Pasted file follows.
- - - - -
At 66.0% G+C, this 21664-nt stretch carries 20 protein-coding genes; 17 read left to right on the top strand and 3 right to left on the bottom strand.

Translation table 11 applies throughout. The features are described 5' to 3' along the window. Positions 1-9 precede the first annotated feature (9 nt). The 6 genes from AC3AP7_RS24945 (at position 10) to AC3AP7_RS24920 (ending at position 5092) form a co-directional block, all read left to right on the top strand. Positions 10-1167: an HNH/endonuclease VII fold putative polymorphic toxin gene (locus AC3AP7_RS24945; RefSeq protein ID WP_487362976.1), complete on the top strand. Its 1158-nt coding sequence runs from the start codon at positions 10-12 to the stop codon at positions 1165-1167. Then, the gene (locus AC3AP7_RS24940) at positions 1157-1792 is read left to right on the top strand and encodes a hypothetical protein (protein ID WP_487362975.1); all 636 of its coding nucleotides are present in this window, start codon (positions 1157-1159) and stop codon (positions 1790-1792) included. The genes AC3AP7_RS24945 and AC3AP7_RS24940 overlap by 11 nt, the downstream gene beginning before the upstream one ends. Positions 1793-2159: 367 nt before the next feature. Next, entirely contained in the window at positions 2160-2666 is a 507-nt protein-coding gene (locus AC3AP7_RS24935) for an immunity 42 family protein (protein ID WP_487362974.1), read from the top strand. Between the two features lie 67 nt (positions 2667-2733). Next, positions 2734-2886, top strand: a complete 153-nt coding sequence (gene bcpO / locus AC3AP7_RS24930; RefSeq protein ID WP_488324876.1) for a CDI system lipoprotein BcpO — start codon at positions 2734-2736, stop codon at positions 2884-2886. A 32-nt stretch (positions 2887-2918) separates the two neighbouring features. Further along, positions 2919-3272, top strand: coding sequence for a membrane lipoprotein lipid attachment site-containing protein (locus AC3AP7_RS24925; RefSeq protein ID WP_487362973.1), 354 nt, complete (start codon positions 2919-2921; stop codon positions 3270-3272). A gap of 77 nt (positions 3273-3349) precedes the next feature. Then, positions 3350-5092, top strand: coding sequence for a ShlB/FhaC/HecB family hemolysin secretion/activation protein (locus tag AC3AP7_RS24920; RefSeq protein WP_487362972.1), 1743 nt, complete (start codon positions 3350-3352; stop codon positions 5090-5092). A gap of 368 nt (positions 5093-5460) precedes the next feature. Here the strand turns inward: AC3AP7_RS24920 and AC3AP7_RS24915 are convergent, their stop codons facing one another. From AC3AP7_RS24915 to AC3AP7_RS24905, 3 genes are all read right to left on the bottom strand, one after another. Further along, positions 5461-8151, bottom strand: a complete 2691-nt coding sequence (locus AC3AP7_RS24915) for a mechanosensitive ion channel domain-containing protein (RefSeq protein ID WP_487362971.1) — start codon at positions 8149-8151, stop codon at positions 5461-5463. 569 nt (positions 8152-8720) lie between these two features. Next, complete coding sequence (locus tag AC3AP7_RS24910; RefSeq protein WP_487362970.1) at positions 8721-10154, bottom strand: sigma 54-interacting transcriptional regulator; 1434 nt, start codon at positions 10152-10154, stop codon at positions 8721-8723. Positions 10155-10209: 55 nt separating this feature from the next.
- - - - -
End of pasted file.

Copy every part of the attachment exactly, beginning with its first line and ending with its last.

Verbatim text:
At 66.0% G+C, this 21664-nt stretch carries 20 protein-coding genes; 17 read left to right on the top strand and 3 right to left on the bottom strand.

Translation table 11 applies throughout. The features are described 5' to 3' along the window. Positions 1-9 precede the first annotated feature (9 nt). The 6 genes from AC3AP7_RS24945 (at position 10) to AC3AP7_RS24920 (ending at position 5092) form a co-directional block, all read left to right on the top strand. Positions 10-1167: an HNH/endonuclease VII fold putative polymorphic toxin gene (locus AC3AP7_RS24945; RefSeq protein ID WP_487362976.1), complete on the top strand. Its 1158-nt coding sequence runs from the start codon at positions 10-12 to the stop codon at positions 1165-1167. Then, the gene (locus AC3AP7_RS24940) at positions 1157-1792 is read left to right on the top strand and encodes a hypothetical protein (protein ID WP_487362975.1); all 636 of its coding nucleotides are present in this window, start codon (positions 1157-1159) and stop codon (positions 1790-1792) included. The genes AC3AP7_RS24945 and AC3AP7_RS24940 overlap by 11 nt, the downstream gene beginning before the upstream one ends. Positions 1793-2159: 367 nt before the next feature. Next, entirely contained in the window at positions 2160-2666 is a 507-nt protein-coding gene (locus AC3AP7_RS24935) for an immunity 42 family protein (protein ID WP_487362974.1), read from the top strand. Between the two features lie 67 nt (positions 2667-2733). Next, positions 2734-2886, top strand: a complete 153-nt coding sequence (gene bcpO / locus AC3AP7_RS24930; RefSeq protein ID WP_488324876.1) for a CDI system lipoprotein BcpO — start codon at positions 2734-2736, stop codon at positions 2884-2886. A 32-nt stretch (positions 2887-2918) separates the two neighbouring features. Further along, positions 2919-3272, top strand: coding sequence for a membrane lipoprotein lipid attachment site-containing protein (locus AC3AP7_RS24925; RefSeq protein ID WP_487362973.1), 354 nt, complete (start codon positions 2919-2921; stop codon positions 3270-3272). A gap of 77 nt (positions 3273-3349) precedes the next feature. Then, positions 3350-5092, top strand: coding sequence for a ShlB/FhaC/HecB family hemolysin secretion/activation protein (locus tag AC3AP7_RS24920; RefSeq protein WP_487362972.1), 1743 nt, complete (start codon positions 3350-3352; stop codon positions 5090-5092). A gap of 368 nt (positions 5093-5460) precedes the next feature. Here the strand turns inward: AC3AP7_RS24920 and AC3AP7_RS24915 are convergent, their stop codons facing one another. From AC3AP7_RS24915 to AC3AP7_RS24905, 3 genes are all read right to left on the bottom strand, one after another. Further along, positions 5461-8151, bottom strand: a complete 2691-nt coding sequence (locus AC3AP7_RS24915) for a mechanosensitive ion channel domain-containing protein (RefSeq protein ID WP_487362971.1) — start codon at positions 8149-8151, stop codon at positions 5461-5463. 569 nt (positions 8152-8720) lie between these two features. Next, complete coding sequence (locus tag AC3AP7_RS24910; RefSeq protein WP_487362970.1) at positions 8721-10154, bottom strand: sigma 54-interacting transcriptional regulator; 1434 nt, start codon at positions 10152-10154, stop codon at positions 8721-8723. Positions 10155-10209: 55 nt separating this feature from the next.